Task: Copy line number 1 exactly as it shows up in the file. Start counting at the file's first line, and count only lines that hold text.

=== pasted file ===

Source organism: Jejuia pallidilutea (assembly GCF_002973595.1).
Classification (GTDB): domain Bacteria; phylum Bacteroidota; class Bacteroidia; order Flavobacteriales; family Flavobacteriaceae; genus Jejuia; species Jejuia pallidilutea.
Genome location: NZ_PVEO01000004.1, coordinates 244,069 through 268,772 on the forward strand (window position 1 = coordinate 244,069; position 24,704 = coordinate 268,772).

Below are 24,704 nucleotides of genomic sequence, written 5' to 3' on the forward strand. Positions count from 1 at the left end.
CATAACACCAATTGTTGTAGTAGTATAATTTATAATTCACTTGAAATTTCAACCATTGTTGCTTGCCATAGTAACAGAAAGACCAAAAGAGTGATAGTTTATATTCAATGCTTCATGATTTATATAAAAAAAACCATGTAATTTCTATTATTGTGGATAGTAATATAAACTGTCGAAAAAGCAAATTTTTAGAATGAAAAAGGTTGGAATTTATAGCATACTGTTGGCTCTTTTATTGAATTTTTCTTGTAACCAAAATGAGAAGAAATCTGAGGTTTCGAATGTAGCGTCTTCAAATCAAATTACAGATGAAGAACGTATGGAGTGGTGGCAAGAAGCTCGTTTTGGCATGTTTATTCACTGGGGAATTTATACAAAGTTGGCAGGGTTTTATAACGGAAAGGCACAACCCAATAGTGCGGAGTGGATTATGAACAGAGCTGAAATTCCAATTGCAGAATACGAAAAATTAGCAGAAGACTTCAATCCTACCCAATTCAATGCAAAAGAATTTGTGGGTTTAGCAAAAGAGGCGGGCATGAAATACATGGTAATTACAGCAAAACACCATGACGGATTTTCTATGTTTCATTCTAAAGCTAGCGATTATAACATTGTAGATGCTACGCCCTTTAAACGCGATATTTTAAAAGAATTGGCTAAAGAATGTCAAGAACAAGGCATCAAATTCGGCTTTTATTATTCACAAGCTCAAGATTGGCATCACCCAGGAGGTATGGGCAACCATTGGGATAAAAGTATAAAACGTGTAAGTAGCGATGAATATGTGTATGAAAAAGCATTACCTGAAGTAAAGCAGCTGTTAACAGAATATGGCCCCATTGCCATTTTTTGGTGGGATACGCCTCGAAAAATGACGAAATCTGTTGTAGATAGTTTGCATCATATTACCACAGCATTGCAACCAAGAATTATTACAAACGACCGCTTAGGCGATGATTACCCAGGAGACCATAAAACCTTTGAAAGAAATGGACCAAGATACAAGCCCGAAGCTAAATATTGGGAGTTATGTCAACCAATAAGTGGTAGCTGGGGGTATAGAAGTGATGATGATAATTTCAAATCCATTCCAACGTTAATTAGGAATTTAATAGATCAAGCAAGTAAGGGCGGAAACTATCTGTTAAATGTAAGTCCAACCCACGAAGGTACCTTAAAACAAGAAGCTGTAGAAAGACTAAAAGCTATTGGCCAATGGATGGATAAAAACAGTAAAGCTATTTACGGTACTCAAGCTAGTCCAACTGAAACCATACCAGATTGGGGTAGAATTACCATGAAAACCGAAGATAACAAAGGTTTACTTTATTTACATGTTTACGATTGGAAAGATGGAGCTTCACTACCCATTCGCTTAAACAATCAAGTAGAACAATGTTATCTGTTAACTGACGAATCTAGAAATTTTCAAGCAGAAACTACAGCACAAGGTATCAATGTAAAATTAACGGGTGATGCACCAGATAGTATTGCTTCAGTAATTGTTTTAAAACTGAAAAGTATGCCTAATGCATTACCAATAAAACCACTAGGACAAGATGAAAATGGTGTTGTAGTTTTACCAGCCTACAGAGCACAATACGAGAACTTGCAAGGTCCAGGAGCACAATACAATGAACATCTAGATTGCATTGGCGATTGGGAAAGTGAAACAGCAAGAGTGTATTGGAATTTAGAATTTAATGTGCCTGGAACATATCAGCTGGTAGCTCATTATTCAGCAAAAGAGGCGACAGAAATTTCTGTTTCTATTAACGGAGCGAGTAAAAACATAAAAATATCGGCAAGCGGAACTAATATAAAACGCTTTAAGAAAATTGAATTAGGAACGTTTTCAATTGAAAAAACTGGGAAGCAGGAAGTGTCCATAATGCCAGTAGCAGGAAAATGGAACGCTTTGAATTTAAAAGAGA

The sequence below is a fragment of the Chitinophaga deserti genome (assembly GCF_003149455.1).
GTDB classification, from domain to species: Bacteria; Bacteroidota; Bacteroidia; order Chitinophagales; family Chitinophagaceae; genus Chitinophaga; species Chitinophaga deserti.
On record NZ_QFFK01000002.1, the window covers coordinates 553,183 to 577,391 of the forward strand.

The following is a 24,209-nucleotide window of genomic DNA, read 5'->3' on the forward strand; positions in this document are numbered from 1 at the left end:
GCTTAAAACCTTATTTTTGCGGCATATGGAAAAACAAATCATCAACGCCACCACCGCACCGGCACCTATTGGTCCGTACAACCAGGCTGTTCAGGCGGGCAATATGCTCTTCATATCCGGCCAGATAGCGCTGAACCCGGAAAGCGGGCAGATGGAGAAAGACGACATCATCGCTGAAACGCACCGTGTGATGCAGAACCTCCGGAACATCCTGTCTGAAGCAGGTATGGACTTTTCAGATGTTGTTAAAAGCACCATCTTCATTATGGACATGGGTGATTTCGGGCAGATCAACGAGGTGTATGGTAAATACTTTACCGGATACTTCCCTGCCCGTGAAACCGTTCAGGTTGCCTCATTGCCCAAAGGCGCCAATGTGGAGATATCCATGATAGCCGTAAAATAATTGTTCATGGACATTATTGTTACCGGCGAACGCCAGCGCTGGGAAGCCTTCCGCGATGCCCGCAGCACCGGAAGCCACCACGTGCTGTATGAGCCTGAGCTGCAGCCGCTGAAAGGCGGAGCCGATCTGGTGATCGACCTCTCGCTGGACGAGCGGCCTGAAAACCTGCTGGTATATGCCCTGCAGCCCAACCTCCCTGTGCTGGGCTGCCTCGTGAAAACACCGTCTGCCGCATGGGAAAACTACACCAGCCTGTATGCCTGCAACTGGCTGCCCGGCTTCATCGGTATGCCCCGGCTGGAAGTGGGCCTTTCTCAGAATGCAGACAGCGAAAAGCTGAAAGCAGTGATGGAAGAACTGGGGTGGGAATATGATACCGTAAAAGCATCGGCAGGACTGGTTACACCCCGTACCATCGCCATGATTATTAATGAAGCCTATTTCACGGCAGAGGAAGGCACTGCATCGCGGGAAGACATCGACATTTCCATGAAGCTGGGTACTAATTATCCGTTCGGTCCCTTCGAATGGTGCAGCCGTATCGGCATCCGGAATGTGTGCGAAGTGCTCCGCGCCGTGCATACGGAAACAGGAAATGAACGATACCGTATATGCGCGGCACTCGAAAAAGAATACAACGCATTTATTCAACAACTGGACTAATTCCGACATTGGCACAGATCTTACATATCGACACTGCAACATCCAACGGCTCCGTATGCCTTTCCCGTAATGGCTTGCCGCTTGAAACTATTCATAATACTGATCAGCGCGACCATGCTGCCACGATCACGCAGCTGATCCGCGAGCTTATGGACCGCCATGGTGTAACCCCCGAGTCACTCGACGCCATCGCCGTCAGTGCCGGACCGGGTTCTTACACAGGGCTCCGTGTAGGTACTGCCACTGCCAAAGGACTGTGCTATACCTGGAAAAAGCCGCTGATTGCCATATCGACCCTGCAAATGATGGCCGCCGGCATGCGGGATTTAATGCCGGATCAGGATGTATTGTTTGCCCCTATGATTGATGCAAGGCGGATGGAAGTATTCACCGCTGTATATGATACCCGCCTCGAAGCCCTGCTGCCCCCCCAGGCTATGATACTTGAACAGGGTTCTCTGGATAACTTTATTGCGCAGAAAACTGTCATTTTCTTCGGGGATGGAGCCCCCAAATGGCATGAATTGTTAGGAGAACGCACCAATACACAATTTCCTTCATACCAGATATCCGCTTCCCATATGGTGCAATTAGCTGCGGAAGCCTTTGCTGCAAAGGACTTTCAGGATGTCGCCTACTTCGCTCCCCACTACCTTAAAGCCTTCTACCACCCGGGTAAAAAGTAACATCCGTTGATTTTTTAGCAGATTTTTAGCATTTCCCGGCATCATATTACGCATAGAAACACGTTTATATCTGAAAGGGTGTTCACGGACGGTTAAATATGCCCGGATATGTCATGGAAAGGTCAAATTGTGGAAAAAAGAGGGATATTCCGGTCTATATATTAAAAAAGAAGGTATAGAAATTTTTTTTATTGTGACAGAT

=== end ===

Source organism: Jejuia pallidilutea (assembly GCF_002973595.1).